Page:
As you may have heard, Tom Cruise is a Scientologist, a religion founded by 1940s science fiction writer L. Ron Hubbard, legendarily on the advice of the dean of sci-fi writers, Robert Heinlein. As time goes by, Cruise’s movies are turning into solid Golden Age sci-fi. Last year’s Oblivion was good, and this year’s Edge of Tomorrow is at least as well-done. It’s not great, but it’s worth your $9.50. More than any other leading man, Cruise makes sure to give decent value for money.
The new Cruise movie is the most Heinleinish movie since Avatar. The obvious influence is Starship Troopers, but there is also a bit of Puppet Masters and Heinlein’s time travel stories like By His Bootstraps and “All You Zombies.”
Hollywood was long interested in Heinlein (Fritz Lang, director of 1927′s Metropolis, was a friend), but the industry tended to string him along and borrow from him off rather than put his name on movies he inspired. For example, Heinlein was the technical adviser on 1950′s Destination Moon and it included a lot of his 1947 juvenile novel Rocket Ship Galileo. Don Siegel’s 1956 classic Invasion of the Body Snatchers sure seems like it was inspired by Pu ppet Masters.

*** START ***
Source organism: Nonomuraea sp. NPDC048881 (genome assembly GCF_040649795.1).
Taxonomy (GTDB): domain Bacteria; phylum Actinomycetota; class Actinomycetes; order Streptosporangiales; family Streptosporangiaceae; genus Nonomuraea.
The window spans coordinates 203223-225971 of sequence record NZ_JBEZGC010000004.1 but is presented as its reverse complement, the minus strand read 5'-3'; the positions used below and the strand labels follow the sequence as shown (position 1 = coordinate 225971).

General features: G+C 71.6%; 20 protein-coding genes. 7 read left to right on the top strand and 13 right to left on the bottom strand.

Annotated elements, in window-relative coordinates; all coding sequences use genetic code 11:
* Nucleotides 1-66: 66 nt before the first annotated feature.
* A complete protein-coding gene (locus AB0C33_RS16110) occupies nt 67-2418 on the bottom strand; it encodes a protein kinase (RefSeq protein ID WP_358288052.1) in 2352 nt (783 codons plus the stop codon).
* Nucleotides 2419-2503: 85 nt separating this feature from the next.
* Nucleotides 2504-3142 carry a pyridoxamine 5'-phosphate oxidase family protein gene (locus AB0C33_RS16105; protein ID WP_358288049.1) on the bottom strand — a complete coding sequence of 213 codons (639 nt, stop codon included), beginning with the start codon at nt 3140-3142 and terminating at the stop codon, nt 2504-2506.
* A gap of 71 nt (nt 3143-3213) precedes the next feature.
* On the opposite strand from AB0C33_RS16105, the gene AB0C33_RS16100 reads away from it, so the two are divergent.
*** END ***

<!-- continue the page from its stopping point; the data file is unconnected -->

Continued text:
But you can see why Hollywood shied away from giving Heinlein a contract. Body Snatchers is brilliant at condensing the key creepy idea in Puppet Masters down to something that could be produced on a drive-in budget without all the flying cars, nudism, and recreational drugs that were part of Heinlein’s more fully imagined future. But now movie budgets and technology have caught up with Heinlein.
Nobody’s going to see Edge of Tomorrow, which noncoincidentally debuted on June 6th, the 70th anniversary of D-Day, because it’s so 1940s-ish, and kids these days are into comic book 1940s (e.g., Captain America: The Winter Soldier) rather than sci-fi 1940s. I don’t really grasp the difference, but it sure is important at the 2014 box office.